7 Steps to Creativity – How to generate ideas

The seven steps to having ideas are:

Step 1 – Gather your information

Information is the raw material from which ideas are born. There are two types of relevant information, specific and general.
General information includes just about anything and everything, and gathering it is a lifelong exercise. It basically comes down to general knowledge and education, and can be cultivated through the usual channels: reading widely and having an active interest in life and the world around you, and in particular in people, how they live, what they think and how they behave.
Specific information is directly relevant to the topic in hand. You clearly need to get all the specific information you can lay your hands on. If you’re writing an advert for a product or service, you would expect the client to come up with most of it, although you’ll probably want to do some of you own research as well. If you’re writing a blog post on a topic, you’ll need to gather your information from far and wide.
These days, gathering information is a much faster process thanks to the internet. The down side to that is you’ll need to be judicious, and discard that which isn’t really relevant. Otherwise, you’re likely to get overwhelmed during step 2, where you have to sift the information.

Step2 – Shift the information

Work over the information, turning it over and around until you see how it all fits together. A direct pursuit of ‘meaning’ might be counterproductive. You may need to try a subtle approach, and sneak up on the topic, looking at things from various angles.
If small snippets of ideas start coming to you at this stage, write them down, even if they seem crazy.
The more you turn and sift the information, the better you understand it, the easier it will be to see and really understand the relationships. And the more ideas you will have.

Step 3 – Let the information bubble

The next stage is to let the information bubble away for a while, keep it on simmer in your mind. You need to let your unconscious mind work on it for a time. It’s a good idea to do something else for a while, to stimulate your imagination and emotions. Try reading, listening to music, meditate, go for a walk, while your mind digests the facts.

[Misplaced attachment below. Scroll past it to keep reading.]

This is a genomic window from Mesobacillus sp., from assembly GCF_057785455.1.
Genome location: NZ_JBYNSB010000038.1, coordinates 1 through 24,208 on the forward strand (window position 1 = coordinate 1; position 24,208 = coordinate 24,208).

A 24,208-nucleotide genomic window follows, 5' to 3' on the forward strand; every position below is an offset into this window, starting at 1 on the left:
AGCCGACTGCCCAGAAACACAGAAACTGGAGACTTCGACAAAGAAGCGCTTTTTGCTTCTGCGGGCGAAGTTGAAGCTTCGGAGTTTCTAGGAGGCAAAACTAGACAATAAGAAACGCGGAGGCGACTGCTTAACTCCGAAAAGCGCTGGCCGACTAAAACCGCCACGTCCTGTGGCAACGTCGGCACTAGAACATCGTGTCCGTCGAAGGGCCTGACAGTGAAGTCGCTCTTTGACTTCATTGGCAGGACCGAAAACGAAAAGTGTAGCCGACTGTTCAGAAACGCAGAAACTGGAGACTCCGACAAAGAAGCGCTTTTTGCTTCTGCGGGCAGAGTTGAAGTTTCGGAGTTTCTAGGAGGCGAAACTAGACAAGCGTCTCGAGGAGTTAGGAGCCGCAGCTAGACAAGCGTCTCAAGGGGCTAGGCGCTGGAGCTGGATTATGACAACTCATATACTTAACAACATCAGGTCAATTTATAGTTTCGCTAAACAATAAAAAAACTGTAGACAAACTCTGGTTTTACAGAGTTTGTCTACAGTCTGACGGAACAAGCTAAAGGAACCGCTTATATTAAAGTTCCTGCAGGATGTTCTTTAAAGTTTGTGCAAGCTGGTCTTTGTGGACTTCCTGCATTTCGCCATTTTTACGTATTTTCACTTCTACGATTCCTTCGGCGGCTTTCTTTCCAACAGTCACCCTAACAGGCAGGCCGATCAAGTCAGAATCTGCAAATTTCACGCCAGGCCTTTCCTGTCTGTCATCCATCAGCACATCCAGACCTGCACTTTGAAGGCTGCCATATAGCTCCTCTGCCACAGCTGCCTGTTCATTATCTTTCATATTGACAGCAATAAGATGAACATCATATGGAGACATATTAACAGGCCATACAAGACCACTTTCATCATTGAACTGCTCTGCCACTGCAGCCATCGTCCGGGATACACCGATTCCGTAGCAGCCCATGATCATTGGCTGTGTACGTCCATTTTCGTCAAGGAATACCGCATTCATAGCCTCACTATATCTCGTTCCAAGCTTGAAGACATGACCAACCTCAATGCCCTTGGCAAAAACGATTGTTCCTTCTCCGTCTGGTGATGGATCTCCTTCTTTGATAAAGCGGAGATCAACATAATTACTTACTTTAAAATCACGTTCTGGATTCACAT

Or you could try the traditional approach – take a warm bath and wait for the eureka moment.

Step 4 – Let the ideas flow

It’s at this stage that ideas should start to appear, as if from ‘nowhere’. This is where you hope for a ‘Eureka’ moment. The answer to your problem may appear to leap into your mind for no apparent reason.
But what if it doesn’t come? You keep going, writing down the best ideas you can come up with. If your ideas aren’t strong enough yet, don’t panic, because you’ll get to have another go at this part of the process. So take the very best ideas you can come up with, and move on to step five.

Step 5 – Shape and develop your idea

Now your idea needs to be shaped and moulded, turned into something real. This where your writing skills come to the fore.

Step 6 – Share your idea

Now show your idea to others and see what they think. They may be able to add to it and make it better. That may spark new ideas, and so the process becomes ever more creative.

Step 7 – Rinse and repeat

If necessary, use the feedback you got in step 6, and add that to the information you gathered in step 1. Now repeat step 2, sifting the new information with the existing facts. Then repeat steps 3, 4, 5 and 6.
Keep it going, until you have the best idea you can come up with, or you hit the deadline, and have to go with what you have developed so far.

So, the good news is that you can learn to be more creative and have stronger ideas. You:

  • Gather the information
  • Sift it
  • Let it percolate
  • Let the ideas flow
  • Shape and mould the ideas
  • Share them with others
  • Put the feedback into the loop; and repeat the process to strengthen your ideas.